From the 2011 Spring Senior Circle publication
When it comes to hearing loss, time matters, according to James Turk, DO, an Otolaryngologist – ear, nose and throat specialist. “Patients who don’t seek help early on can experience changes in the way they process speech and sounds. They can actually lose the ability to understand words,” said audiologist Michele Watts, AuD, with Associated Ear, Nose & Throat Specialists “It’s like a muscle. If you don’t exercise your hearing, your processing of speech may slow down,” she said.
Though hearing loss affects approximately 17 percent of American adults, it doesn’t mean you’re old, said Watts. “Even babies can be diagnosed with hearing loss. Plus, not all hearing loss is permanent, so an early and accurate diagnosis is important.”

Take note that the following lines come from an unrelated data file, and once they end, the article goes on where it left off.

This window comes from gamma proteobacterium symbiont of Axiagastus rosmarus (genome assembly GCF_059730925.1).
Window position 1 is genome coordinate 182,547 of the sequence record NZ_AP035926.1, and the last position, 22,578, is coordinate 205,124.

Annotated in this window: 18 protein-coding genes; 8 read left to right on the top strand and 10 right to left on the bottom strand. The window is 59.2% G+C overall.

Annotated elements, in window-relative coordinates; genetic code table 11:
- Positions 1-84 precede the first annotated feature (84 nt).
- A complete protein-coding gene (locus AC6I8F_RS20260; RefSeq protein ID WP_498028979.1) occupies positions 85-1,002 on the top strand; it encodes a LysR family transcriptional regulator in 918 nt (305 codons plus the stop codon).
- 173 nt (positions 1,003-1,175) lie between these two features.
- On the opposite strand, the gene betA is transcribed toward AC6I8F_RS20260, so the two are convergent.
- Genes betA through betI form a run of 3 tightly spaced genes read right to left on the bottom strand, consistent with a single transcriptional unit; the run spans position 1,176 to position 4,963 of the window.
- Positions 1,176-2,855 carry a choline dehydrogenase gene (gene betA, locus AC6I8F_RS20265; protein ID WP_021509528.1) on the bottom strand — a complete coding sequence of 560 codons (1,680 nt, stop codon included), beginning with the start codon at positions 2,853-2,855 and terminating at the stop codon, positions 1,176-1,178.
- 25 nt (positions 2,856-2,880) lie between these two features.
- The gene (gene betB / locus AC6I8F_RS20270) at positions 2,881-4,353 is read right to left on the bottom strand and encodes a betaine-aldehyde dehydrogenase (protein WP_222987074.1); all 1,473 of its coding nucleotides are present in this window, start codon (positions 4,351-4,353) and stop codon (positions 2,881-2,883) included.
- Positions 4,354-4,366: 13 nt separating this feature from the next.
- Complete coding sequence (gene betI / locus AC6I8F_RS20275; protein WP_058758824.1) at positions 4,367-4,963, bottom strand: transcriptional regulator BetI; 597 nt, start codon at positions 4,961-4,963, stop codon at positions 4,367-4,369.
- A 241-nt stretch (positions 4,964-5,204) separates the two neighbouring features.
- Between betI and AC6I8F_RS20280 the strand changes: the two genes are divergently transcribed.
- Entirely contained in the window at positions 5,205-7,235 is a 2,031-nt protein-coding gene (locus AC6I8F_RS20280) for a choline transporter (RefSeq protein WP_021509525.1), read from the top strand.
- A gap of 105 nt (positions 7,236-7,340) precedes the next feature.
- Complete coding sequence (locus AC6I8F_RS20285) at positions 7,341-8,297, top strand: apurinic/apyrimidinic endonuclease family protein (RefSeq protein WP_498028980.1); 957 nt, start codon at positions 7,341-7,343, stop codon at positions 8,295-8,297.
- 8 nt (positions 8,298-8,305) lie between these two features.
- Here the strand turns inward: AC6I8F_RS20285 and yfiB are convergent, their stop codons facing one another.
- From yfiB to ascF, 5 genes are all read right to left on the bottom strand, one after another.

The path to better hearing begins with a painless examination to detect any medical reasons behind the impairment and determine if medication or surgery can help, said Turk. The next step would be a hearing test to determine the level and type of hearing loss and suggest solutions.
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